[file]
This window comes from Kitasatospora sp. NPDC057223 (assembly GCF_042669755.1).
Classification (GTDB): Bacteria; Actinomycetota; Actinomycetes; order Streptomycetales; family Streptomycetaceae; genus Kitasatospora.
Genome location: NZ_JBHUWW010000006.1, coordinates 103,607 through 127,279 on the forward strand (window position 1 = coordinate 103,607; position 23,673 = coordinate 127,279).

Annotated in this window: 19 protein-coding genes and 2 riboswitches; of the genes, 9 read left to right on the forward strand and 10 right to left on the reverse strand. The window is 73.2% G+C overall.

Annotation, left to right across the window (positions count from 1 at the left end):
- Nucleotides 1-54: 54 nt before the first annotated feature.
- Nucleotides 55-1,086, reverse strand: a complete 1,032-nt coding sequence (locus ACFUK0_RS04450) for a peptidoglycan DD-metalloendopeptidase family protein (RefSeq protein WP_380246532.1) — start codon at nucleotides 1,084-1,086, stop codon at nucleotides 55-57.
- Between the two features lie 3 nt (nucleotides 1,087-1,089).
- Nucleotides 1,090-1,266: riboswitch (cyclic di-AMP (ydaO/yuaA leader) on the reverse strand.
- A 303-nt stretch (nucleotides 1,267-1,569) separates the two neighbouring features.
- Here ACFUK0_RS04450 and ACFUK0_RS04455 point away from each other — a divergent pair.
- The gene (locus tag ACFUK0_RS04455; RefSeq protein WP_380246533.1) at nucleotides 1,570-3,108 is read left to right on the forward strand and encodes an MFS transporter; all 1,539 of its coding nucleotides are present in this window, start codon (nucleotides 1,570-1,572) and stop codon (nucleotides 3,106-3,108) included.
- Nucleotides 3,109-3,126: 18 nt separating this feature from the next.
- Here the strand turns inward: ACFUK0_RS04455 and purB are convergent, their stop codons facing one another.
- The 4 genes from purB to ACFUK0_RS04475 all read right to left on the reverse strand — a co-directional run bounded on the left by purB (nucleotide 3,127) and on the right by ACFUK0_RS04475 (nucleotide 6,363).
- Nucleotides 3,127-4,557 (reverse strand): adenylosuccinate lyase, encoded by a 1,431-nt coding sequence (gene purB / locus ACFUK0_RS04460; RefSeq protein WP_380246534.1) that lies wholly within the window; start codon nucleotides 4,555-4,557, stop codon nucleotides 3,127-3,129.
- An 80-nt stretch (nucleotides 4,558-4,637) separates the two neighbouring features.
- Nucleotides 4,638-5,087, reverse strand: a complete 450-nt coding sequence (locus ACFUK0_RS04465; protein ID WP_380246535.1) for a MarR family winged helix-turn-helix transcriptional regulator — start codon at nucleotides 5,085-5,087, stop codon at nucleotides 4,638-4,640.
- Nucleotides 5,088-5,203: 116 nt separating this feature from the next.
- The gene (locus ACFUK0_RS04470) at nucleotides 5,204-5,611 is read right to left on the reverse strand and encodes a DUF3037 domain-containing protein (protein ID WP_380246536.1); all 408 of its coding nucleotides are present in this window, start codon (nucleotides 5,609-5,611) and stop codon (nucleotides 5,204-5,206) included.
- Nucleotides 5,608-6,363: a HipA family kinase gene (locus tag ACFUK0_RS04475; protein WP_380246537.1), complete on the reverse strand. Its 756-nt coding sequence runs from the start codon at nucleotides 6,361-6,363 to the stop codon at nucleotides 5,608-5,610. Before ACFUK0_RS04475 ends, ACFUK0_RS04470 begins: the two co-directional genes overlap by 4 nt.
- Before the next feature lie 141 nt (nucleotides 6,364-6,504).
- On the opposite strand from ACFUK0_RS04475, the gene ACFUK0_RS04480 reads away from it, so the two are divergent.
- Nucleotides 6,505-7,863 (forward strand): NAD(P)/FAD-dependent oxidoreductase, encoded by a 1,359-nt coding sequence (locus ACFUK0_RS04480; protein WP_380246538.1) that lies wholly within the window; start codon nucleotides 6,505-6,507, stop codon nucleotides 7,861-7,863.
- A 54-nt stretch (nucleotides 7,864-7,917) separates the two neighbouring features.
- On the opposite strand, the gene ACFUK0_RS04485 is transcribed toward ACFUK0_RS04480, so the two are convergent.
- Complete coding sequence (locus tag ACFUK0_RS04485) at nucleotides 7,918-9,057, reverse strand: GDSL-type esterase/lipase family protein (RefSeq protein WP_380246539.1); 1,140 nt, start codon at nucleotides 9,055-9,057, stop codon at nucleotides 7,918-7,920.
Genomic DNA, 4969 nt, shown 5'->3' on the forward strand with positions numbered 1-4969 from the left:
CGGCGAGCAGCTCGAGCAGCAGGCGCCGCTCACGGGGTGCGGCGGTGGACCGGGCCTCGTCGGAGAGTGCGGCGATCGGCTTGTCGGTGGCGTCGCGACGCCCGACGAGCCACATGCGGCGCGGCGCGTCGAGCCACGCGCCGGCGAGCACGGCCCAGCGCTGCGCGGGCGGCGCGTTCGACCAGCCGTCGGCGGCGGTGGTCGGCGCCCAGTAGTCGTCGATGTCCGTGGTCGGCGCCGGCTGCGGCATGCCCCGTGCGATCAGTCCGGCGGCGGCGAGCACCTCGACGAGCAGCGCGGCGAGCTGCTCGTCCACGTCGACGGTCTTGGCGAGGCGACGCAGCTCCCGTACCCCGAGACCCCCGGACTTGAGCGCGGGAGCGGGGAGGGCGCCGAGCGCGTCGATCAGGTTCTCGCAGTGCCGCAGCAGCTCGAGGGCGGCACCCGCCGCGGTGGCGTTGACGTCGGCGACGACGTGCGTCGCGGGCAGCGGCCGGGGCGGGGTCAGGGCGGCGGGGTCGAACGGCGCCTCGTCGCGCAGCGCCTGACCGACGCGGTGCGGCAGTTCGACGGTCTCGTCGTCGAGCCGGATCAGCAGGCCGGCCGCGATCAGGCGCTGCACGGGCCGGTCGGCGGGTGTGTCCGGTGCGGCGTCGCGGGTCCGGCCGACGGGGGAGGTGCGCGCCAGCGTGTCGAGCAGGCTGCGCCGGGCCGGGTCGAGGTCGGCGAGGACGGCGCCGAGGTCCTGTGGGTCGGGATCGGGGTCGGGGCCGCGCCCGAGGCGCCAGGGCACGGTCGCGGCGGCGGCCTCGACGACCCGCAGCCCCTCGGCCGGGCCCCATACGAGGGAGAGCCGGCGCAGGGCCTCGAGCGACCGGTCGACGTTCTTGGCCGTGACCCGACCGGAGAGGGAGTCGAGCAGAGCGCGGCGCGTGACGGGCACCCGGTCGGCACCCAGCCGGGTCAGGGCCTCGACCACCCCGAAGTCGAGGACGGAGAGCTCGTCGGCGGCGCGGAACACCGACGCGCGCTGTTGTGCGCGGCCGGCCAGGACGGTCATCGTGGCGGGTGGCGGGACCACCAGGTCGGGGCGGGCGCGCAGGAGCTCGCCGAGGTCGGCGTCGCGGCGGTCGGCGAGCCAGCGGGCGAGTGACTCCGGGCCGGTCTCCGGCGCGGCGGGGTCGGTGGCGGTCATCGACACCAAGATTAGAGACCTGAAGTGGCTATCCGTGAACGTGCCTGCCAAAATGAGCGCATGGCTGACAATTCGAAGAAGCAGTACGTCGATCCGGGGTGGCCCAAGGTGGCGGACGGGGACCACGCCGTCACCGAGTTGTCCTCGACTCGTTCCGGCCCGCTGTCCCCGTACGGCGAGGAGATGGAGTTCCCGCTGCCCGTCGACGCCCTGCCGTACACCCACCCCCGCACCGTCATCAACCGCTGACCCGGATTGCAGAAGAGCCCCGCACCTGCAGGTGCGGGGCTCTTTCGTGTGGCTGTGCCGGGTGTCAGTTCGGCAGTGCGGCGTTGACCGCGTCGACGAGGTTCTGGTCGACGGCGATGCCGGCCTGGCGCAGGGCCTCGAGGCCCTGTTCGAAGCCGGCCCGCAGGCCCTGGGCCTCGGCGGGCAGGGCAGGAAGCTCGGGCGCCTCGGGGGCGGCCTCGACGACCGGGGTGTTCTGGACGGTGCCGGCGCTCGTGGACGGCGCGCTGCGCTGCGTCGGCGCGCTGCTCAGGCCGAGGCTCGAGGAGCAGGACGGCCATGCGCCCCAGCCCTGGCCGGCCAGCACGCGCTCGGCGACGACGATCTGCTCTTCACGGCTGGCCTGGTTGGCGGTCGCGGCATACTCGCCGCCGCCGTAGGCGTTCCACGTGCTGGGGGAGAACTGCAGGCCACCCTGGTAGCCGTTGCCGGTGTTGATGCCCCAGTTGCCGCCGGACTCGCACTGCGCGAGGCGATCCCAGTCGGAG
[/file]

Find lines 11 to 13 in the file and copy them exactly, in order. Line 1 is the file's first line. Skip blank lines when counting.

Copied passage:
- Here ACFUK0_RS04450 and ACFUK0_RS04455 point away from each other — a divergent pair.
- The gene (locus tag ACFUK0_RS04455; RefSeq protein WP_380246533.1) at nucleotides 1,570-3,108 is read left to right on the forward strand and encodes an MFS transporter; all 1,539 of its coding nucleotides are present in this window, start codon (nucleotides 1,570-1,572) and stop codon (nucleotides 3,106-3,108) included.
- Nucleotides 3,109-3,126: 18 nt separating this feature from the next.